while (i < pivotIndex && j > pivotIndex) {
 
        while (arr[i] <= pivot) {
            i++;
        }
 
        while (arr[j] > pivot) {
            j--;
        }
 
        if (i < pivotIndex && j > pivotIndex) {
            swap(arr[i++], arr[j--]);
        }
    }
 
    return pivotIndex;
}
 
void quickSort(int arr[], int start, int end)
{
 
    // base case
    if (start >= end)
        return;
 
    // partitioning the array
    int p = partition(arr, start, end);
 
    // Sorting the left part
    quickSort(arr, start, p - 1);
 
    // Sorting the right part
    quickSort(arr, p + 1, end);
}
 
int main()
{
 
    int arr[] = { 9, 3, 4, 2, 1, 8 };
    int n = 6;
 
    quickSort(arr, 0, n - 1);
 
    for (int i = 0; i < n; i++) {
        cout << arr[i] << " ";
    }
 
    return 0;
}


Output

1 2 3 4 8 9 

Method-2 :

This method’s space complexity is O(n). As we will take an extra array in partition function like in merge function of merge sort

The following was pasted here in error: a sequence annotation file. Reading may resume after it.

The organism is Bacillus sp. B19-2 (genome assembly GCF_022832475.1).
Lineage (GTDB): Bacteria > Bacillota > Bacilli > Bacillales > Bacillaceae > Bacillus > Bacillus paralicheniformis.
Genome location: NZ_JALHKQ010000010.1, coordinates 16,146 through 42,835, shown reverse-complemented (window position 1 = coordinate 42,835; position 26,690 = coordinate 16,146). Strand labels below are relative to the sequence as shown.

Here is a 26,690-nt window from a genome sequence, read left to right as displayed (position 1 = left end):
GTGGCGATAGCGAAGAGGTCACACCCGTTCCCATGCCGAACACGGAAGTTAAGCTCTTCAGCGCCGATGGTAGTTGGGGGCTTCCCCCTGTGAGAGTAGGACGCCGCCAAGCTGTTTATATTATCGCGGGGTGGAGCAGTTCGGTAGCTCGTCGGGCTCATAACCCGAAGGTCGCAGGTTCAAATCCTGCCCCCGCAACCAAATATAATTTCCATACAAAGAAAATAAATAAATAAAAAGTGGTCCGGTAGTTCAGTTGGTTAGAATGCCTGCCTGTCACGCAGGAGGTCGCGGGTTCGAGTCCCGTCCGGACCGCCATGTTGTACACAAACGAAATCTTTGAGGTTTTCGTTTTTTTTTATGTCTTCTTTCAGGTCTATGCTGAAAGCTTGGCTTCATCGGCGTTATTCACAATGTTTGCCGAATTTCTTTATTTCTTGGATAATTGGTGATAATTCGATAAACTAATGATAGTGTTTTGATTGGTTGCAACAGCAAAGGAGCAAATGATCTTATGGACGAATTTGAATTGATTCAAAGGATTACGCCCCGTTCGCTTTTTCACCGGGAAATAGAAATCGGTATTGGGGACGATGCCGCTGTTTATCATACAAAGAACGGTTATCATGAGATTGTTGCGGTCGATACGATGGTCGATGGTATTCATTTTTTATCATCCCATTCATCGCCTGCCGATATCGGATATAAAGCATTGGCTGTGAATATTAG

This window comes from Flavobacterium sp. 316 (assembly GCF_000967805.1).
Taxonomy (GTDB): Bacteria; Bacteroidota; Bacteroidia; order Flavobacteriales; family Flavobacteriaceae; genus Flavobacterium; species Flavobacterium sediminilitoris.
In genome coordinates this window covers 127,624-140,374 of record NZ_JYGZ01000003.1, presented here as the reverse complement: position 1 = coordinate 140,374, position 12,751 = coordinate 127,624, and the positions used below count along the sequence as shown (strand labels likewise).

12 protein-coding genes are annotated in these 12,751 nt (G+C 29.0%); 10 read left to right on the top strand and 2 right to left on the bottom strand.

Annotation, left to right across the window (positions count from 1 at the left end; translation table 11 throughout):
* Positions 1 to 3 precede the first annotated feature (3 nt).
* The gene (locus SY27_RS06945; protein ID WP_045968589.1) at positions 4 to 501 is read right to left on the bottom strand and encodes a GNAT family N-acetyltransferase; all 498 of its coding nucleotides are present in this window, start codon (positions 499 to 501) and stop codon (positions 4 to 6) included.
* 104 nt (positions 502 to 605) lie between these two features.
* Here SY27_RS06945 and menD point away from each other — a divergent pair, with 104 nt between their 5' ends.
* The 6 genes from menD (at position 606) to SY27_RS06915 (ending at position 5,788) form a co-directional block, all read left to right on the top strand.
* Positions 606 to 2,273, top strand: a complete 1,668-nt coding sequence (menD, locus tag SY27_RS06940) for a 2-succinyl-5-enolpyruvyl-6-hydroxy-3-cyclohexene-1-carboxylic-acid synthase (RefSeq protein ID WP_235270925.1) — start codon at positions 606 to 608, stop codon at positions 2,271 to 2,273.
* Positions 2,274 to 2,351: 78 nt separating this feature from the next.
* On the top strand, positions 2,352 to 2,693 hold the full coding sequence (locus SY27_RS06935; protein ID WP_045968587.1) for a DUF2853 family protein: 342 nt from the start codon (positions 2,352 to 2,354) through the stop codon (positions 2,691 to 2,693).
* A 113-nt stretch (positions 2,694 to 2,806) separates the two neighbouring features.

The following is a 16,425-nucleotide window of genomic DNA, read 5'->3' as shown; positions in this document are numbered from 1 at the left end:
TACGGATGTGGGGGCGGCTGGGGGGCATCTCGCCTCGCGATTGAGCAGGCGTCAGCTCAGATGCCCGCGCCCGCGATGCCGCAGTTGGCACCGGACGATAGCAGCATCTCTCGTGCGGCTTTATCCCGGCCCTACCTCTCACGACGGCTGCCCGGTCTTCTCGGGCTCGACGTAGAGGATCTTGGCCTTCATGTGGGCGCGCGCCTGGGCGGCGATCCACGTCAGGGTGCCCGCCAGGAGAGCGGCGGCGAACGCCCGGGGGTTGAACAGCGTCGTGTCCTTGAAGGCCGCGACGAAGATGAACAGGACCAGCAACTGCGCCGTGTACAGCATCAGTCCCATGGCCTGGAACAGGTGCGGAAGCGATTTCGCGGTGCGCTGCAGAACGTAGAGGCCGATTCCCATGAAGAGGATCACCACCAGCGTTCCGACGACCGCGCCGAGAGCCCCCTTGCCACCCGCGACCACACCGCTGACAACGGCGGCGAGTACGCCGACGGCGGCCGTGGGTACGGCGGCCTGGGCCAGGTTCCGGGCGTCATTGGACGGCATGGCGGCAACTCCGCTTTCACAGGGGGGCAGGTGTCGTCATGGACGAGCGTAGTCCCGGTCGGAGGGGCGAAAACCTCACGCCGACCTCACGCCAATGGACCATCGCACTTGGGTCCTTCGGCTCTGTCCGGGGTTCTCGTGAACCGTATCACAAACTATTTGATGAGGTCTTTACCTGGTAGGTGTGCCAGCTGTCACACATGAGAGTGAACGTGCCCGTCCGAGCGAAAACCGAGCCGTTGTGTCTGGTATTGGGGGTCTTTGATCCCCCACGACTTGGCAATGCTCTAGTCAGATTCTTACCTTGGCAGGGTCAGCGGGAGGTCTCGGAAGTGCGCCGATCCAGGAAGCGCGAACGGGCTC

Algorithm explanation and steps of partition function: 

  • Make a new array of size equal to given array.
  • push all the smaller elements than pivotElement to the new array.
  • Push pivotElement to new array now.
  • finally, push all the greater elements than pivotElement to the new array.
  • Now, copy the new array to the original array.
  • Store the index of the pivotElement from the original array. Return this index.

After this, all the elements in the original array are in the order : smaller than pivotElement -> pivotElement -> greater than pivotElement.

Time Complexity : θ(nlogn).

Space Complexity : O(n).

C++




// added by Manish Sharma
 
#include <iostream>
using namespace std;
 
int partition(int* arr, int start, int end)
{  
      // assuming last element as pivotElement
    int index = 0, pivotElement = arr[end], pivotIndex;
    int* temp = new int[end - start + 1]; // making an array whose size is equal to current partition range...
    for (int i = start; i <= end; i++) // pushing all the elements in temp which are smaller than pivotElement